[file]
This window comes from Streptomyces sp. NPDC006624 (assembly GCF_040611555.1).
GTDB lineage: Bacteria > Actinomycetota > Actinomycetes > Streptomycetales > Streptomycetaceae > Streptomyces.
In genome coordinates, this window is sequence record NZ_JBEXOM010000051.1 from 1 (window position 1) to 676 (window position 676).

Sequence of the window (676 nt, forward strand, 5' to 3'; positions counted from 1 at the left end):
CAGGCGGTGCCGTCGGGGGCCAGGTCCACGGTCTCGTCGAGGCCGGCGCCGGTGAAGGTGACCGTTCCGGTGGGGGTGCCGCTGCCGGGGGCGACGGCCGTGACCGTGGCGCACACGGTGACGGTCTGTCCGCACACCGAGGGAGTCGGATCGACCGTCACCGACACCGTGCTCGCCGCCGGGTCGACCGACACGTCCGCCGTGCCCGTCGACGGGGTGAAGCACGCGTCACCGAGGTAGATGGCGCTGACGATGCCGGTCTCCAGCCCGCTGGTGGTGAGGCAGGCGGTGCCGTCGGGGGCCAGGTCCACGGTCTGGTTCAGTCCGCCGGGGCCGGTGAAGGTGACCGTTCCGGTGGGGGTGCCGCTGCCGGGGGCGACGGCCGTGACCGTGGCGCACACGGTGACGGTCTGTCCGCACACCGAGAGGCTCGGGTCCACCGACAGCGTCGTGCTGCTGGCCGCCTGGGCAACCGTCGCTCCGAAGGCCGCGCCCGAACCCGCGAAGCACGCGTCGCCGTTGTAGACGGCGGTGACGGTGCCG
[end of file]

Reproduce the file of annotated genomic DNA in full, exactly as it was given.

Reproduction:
This window comes from Streptomyces sp. NPDC006624 (assembly GCF_040611555.1).
GTDB lineage: Bacteria > Actinomycetota > Actinomycetes > Streptomycetales > Streptomycetaceae > Streptomyces.
In genome coordinates, this window is sequence record NZ_JBEXOM010000051.1 from 1 (window position 1) to 676 (window position 676).

Sequence of the window (676 nt, forward strand, 5' to 3'; positions counted from 1 at the left end):
CAGGCGGTGCCGTCGGGGGCCAGGTCCACGGTCTCGTCGAGGCCGGCGCCGGTGAAGGTGACCGTTCCGGTGGGGGTGCCGCTGCCGGGGGCGACGGCCGTGACCGTGGCGCACACGGTGACGGTCTGTCCGCACACCGAGGGAGTCGGATCGACCGTCACCGACACCGTGCTCGCCGCCGGGTCGACCGACACGTCCGCCGTGCCCGTCGACGGGGTGAAGCACGCGTCACCGAGGTAGATGGCGCTGACGATGCCGGTCTCCAGCCCGCTGGTGGTGAGGCAGGCGGTGCCGTCGGGGGCCAGGTCCACGGTCTGGTTCAGTCCGCCGGGGCCGGTGAAGGTGACCGTTCCGGTGGGGGTGCCGCTGCCGGGGGCGACGGCCGTGACCGTGGCGCACACGGTGACGGTCTGTCCGCACACCGAGAGGCTCGGGTCCACCGACAGCGTCGTGCTGCTGGCCGCCTGGGCAACCGTCGCTCCGAAGGCCGCGCCCGAACCCGCGAAGCACGCGTCGCCGTTGTAGACGGCGGTGACGGTGCCG